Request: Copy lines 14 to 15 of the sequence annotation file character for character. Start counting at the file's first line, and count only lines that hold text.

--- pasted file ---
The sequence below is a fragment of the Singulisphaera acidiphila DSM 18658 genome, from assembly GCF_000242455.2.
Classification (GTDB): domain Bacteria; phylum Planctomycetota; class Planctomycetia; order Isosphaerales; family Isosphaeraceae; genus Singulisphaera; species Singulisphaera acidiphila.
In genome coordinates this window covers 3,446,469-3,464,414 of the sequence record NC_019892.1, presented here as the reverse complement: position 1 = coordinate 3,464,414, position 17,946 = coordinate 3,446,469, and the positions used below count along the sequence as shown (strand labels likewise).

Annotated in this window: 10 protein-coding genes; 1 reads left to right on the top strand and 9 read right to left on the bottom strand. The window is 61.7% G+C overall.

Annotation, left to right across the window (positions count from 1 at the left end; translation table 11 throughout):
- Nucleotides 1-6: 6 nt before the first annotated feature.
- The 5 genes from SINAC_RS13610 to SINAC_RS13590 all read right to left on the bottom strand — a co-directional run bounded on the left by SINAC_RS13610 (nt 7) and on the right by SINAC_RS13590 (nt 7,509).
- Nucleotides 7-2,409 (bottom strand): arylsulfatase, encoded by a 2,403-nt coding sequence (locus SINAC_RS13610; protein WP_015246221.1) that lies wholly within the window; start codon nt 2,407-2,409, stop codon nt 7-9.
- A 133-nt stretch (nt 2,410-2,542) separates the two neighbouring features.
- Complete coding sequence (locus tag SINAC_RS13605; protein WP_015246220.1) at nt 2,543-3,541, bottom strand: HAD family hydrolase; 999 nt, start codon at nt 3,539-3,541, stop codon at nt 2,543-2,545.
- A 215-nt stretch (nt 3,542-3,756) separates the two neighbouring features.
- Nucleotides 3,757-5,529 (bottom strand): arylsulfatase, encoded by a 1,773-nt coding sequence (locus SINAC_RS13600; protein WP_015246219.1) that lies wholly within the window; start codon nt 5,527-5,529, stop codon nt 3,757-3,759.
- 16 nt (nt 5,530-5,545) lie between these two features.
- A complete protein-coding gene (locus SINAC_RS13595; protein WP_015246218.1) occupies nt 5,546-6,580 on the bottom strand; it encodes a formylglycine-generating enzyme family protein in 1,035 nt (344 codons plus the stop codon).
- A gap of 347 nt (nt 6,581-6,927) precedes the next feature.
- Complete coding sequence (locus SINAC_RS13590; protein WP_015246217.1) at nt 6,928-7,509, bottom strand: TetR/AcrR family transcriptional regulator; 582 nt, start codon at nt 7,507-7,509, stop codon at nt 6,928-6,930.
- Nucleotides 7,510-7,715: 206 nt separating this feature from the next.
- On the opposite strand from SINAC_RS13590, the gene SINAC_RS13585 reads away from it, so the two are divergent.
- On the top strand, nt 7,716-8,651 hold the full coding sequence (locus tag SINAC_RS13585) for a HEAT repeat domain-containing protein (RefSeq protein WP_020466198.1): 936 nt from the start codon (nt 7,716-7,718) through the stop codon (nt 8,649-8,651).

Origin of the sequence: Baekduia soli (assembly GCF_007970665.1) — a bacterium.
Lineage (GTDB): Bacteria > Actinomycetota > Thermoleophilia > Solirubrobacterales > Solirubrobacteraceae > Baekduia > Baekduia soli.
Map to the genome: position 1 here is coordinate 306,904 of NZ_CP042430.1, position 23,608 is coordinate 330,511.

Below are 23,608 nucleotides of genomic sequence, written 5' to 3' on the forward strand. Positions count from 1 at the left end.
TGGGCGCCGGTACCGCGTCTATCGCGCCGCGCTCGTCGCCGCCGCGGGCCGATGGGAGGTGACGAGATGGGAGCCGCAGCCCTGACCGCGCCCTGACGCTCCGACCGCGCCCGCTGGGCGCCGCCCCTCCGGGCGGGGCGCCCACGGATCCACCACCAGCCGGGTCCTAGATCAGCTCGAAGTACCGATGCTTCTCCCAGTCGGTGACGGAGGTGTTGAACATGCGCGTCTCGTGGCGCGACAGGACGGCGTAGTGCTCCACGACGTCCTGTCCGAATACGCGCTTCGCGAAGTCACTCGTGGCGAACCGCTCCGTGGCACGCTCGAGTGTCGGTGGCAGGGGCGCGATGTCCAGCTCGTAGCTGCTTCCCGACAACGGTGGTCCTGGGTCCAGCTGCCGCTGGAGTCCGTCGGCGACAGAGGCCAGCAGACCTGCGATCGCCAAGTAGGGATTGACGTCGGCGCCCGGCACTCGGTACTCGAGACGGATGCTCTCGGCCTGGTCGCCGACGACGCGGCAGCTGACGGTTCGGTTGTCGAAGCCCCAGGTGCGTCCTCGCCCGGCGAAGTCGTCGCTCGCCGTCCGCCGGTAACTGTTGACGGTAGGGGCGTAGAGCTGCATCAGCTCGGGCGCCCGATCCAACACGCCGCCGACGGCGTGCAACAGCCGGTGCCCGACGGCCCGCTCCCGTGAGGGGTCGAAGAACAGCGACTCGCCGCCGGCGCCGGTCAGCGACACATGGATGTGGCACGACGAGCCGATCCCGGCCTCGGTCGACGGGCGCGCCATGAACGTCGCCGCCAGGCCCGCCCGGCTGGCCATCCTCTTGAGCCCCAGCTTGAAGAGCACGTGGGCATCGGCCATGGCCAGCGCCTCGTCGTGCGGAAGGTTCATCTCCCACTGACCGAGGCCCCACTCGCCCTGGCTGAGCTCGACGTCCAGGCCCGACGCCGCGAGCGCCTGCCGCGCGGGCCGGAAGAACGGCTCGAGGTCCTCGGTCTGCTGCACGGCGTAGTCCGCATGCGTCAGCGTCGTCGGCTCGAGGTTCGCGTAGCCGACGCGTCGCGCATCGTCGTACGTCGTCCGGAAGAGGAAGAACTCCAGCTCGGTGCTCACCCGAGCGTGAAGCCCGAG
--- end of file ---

- A complete protein-coding gene (locus SINAC_RS13595; protein WP_015246218.1) occupies nt 5,546-6,580 on the bottom strand; it encodes a formylglycine-generating enzyme family protein in 1,035 nt (344 codons plus the stop codon).
- A gap of 347 nt (nt 6,581-6,927) precedes the next feature.